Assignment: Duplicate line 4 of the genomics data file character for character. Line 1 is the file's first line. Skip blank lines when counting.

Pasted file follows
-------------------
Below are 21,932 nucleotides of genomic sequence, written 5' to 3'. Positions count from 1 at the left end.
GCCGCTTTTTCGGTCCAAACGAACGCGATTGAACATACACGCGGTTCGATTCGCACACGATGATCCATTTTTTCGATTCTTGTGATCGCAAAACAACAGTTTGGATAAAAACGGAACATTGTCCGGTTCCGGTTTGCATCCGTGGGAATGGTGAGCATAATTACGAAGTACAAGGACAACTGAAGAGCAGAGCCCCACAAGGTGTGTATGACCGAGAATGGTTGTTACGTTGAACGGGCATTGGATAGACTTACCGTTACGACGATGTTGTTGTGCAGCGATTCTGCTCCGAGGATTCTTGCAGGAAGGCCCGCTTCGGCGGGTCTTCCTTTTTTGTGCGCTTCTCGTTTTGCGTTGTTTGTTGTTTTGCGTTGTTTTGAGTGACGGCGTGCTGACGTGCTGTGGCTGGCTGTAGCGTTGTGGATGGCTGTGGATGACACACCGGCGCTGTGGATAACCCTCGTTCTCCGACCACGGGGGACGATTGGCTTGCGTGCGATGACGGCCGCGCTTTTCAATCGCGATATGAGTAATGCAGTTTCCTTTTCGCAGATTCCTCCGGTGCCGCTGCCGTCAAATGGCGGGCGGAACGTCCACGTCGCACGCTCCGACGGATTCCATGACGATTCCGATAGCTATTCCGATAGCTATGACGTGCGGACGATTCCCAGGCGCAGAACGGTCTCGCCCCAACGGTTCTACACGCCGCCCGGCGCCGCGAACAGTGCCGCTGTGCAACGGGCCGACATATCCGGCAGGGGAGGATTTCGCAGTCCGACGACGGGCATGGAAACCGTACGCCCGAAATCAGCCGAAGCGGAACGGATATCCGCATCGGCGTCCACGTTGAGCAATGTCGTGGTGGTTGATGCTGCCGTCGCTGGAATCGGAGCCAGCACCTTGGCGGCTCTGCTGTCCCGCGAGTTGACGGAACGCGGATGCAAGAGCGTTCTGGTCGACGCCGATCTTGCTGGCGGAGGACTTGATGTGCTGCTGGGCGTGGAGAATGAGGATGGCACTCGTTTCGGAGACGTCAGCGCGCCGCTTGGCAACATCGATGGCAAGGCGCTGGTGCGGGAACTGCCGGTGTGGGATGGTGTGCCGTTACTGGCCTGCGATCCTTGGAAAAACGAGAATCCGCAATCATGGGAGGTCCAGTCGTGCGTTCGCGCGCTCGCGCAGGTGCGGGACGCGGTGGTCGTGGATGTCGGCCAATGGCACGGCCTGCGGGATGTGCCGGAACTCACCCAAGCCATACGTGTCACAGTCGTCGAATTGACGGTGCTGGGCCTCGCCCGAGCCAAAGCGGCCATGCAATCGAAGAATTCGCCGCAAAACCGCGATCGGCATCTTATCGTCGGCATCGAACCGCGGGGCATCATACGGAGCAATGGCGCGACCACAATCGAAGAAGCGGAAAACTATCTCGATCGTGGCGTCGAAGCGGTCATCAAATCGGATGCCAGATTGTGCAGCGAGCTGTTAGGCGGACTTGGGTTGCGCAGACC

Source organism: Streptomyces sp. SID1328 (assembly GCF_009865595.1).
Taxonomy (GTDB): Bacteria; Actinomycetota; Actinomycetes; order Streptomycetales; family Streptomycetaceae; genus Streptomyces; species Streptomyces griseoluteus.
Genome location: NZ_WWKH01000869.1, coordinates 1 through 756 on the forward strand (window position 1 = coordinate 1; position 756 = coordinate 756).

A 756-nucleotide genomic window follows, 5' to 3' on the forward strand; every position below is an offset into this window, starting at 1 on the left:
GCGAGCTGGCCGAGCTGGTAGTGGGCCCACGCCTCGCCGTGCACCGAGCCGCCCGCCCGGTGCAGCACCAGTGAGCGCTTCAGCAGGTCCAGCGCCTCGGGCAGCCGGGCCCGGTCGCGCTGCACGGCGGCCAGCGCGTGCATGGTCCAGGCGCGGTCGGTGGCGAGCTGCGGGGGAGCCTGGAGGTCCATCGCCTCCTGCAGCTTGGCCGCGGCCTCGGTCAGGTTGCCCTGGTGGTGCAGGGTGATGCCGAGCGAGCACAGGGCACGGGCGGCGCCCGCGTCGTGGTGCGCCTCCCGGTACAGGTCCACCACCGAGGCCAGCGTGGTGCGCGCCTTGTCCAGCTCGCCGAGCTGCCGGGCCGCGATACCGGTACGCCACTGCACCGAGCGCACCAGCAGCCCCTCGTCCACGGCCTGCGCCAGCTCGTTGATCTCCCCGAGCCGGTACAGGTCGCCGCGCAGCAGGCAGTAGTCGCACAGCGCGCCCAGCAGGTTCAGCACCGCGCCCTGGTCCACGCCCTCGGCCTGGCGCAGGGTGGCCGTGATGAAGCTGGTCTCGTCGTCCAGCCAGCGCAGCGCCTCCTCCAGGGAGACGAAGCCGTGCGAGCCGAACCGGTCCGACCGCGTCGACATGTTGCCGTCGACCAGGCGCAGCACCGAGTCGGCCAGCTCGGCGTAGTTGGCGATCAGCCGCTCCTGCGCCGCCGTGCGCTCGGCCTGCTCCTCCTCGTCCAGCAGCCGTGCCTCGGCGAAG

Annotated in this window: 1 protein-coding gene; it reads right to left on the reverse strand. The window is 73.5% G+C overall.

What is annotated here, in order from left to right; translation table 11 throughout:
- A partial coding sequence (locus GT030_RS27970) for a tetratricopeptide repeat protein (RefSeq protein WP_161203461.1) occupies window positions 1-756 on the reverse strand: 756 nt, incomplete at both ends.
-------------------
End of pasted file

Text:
Taxonomy (GTDB): Bacteria; Actinomycetota; Actinomycetes; order Streptomycetales; family Streptomycetaceae; genus Streptomyces; species Streptomyces griseoluteus.